White box switches refer to the ability to use ‘generic,’ off-the-shelf switching (or white box switching) and routing hardware, in the forwarding plane of a software-defined network (SDN) which makes them SDN switches. White box switches are really just that – ‘blank’ standard hardware. They represent the foundational element of the commodity networking ecosystem required to enable organizations to pick and choose the elements they need to realize their SDN objectives.
White box switches rely on an operating system (OS), which may come already installed or can be purchased from a software vendor and loaded separately, to integrate with the deploying organization’s Layer 2/Layer 3 topology and support a set of basic networking features. A common operating system for SDN switches, like, white box switches is Linux-based because of the many open and free Linux tools available that help administrators customize the devices to their needs. Traditional switches and routers generate and maintain their own forwarding and routing tables that can, generally speaking, broadcast to neighboring switches and routers. A white box switch may come pre-loaded with minimal software or it may be sold as a bare metal device. The advantage of this approach is that switches can be customized to meet an organization’s specific business and networking needs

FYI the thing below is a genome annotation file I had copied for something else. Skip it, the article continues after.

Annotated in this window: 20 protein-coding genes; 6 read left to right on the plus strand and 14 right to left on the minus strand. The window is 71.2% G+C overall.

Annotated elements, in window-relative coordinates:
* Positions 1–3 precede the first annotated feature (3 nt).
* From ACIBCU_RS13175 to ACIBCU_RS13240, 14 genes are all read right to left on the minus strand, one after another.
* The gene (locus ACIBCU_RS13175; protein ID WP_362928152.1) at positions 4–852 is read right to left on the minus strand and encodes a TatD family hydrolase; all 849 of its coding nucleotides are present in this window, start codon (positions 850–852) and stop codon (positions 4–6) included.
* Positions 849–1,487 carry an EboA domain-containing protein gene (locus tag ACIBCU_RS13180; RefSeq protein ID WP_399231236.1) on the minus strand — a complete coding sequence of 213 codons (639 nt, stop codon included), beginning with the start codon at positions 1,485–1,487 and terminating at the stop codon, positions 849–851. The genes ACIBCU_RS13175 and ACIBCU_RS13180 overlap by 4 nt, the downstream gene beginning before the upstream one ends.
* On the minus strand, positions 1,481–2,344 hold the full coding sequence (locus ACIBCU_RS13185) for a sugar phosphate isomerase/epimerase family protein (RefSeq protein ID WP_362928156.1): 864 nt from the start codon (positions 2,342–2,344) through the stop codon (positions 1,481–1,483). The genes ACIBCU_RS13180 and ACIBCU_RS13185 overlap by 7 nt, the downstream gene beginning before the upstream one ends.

White Box Switching in SDN Environments
Within an SDN environment, the apps running on top of the SDN Controller are what provide the higher level orchestration and programmability of the network. The SDN Controller uses OpenFlow (or another southbound API) to program the forwarding table of the white box switches and dictates how to route connections to accomplish the appropriate tasks for the applications. Because they are so flexible, white box switches an also be used to support a range of open source management tools, including OpenStack, Puppet, and Chef which is a feature of most SDN switches.
Some industry onlookers have questioned the market potential of white box switching, noting they are likely attractive to organizations who are looking to extract value out of their infrastructure and drive revenues, versus those who are running the network as a tool and IT expense. Examples of vendors offering white box switches include Accton, Celestica, and Quanta Computer.